Holiday hunger: Tory MPs, councils, peers and bishops pile pressure on Boris Johnson over school meals

Andrew Woodcock
·6-min read
Meals being prepared for vulnerable families at a north London food bank (AFP via Getty Images)
Meals being prepared for vulnerable families at a north London food bank (AFP via Getty Images)

Pressure is mounting on Boris Johnson to find a solution to ‘holiday hunger’ for English schoolchildren, as peers, bishops, Conservative backbenchers, Tory councils and the prime minister’s own food tsar queued up to say the government must do more.

Chancellor Rishi Sunak stood firm behind the prime minister’s refusal to offer school meal vouchers in response to the campaign by footballer Marcus Rashford, insisting the responsibility was on councils to use emergency money provided earlier in the year - even though many say it has already been spent.

And minister Nadhim Zahawi appeared to confirm that the government was hoping to see off a similar row at Christmas by expanding a Holiday Activity and Food programme to ensure participating children are fed over the festive break.

But Rashford himself tweeted that he had heard that the £63m of emergency funding announced by the government in June was already due to have been spent, adding: “If that is true (I don’t know that it is) then the effort local councils have put in to finding funding for food provision over the half term is just incredible.”

And Downing Street had no timetable for the rollout of the activity scheme, while some of those involved in a trial in 17 council areas over the summer questioned whether it would work so well over Christmas.

Kirsty McHugh, chief executive of the Mayor's Fund for London, told the PA news agency: "Holiday provision would be great over Christmas, but the question is have you got the community groups, the youth clubs who are operating it, given that people want to spend time with their families?”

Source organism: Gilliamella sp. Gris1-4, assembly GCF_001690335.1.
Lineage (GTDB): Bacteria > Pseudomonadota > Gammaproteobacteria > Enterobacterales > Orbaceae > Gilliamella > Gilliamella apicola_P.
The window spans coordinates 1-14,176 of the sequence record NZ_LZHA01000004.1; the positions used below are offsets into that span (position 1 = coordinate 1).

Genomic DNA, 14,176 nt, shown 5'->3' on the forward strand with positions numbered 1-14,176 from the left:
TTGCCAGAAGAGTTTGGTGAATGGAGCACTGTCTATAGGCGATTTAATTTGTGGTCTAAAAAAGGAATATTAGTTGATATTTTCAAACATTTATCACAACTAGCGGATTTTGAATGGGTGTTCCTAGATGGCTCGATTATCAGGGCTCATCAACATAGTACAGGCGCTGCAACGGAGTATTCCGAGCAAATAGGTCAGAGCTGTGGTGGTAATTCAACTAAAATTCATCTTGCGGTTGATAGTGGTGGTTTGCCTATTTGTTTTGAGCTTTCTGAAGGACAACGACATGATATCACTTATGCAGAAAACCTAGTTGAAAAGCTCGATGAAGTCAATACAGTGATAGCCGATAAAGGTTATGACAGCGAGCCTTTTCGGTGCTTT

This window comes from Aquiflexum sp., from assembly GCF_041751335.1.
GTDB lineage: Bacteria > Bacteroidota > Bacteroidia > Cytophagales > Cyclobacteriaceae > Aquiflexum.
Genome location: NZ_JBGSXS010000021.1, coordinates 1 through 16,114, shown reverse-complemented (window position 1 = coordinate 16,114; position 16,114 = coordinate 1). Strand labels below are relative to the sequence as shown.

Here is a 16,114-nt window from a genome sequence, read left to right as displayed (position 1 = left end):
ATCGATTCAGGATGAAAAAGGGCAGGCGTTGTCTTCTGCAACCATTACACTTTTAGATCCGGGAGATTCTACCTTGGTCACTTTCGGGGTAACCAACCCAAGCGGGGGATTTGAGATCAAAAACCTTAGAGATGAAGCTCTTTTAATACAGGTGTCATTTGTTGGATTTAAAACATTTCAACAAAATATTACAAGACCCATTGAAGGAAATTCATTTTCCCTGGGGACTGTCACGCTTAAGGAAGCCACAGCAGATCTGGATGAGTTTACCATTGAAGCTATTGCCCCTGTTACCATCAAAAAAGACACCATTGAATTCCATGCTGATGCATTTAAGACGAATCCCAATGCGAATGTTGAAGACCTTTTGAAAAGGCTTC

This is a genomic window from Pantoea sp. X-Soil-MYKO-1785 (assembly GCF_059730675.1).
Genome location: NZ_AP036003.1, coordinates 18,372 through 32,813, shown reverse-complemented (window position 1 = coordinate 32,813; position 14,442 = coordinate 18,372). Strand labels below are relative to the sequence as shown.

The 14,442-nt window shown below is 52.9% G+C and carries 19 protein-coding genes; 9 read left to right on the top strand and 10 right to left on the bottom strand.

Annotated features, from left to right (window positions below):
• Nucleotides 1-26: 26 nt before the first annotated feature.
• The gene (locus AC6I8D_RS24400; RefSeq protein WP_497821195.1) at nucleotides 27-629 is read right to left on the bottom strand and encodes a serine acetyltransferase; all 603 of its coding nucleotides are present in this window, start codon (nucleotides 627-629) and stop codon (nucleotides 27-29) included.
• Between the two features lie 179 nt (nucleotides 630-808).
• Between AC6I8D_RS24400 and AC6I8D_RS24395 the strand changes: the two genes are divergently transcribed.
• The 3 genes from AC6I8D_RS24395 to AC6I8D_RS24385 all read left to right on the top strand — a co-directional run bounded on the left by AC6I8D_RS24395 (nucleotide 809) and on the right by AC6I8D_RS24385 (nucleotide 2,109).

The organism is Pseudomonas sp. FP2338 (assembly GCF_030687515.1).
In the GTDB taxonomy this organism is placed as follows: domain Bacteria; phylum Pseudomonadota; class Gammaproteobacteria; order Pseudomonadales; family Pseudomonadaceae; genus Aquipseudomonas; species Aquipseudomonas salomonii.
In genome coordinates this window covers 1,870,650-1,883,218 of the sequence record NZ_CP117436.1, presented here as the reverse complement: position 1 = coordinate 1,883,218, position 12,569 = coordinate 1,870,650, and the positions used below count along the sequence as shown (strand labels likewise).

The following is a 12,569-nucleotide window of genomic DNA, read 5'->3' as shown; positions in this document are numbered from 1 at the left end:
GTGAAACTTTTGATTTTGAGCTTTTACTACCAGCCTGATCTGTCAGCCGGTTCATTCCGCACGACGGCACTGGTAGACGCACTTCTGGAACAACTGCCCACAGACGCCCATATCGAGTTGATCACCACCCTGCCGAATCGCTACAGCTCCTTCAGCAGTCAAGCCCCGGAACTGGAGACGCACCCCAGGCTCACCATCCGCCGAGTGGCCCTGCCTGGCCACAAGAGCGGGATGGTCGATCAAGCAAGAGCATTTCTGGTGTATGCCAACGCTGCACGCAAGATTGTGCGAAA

And the scheme’s architect Henry Dimbleby said that more “in-kind support” in the form of food and other services would be more effective than some Tory MPs’ preferred option of boosting Universal Credit.

“This problem is real, it should go without saying it’s serious, it’s immediate and it’s going to get worse as employment gets worse and the government isn’t doing enough,” said Mr Dimbleby, the head of Mr Johnson’s national food strategy.

“One in seven families already are reporting not to be able to afford enough food.”

As more councils and businesses came forward to join Rashford’s campaign to feed children over the October half-term, a petition started by the Manchester United and England star approached 1 million signatures.

Conservative-controlled Windsor and Maidenhead council, which covers former PM Theresa May’s home constituency, wrote to schools to confirm it will back free meals and lobby government for support to cover the costs.

Council deputy chair Stuart Carroll said: “The government needs to provide funding and cover costs and I’m vigorously pushing the need for an urgent rethink. The government must address, and urgently, given the situation.”

Tory MP for Blackpool North Paul Maynard - one of a handful who abstained when Conservatives voted down a Labour motion for free school meals during the holiday last week - warned Mr Johnson that he was approaching the point when voters would decide his party’s actions do not match their election-time promises to “level up”.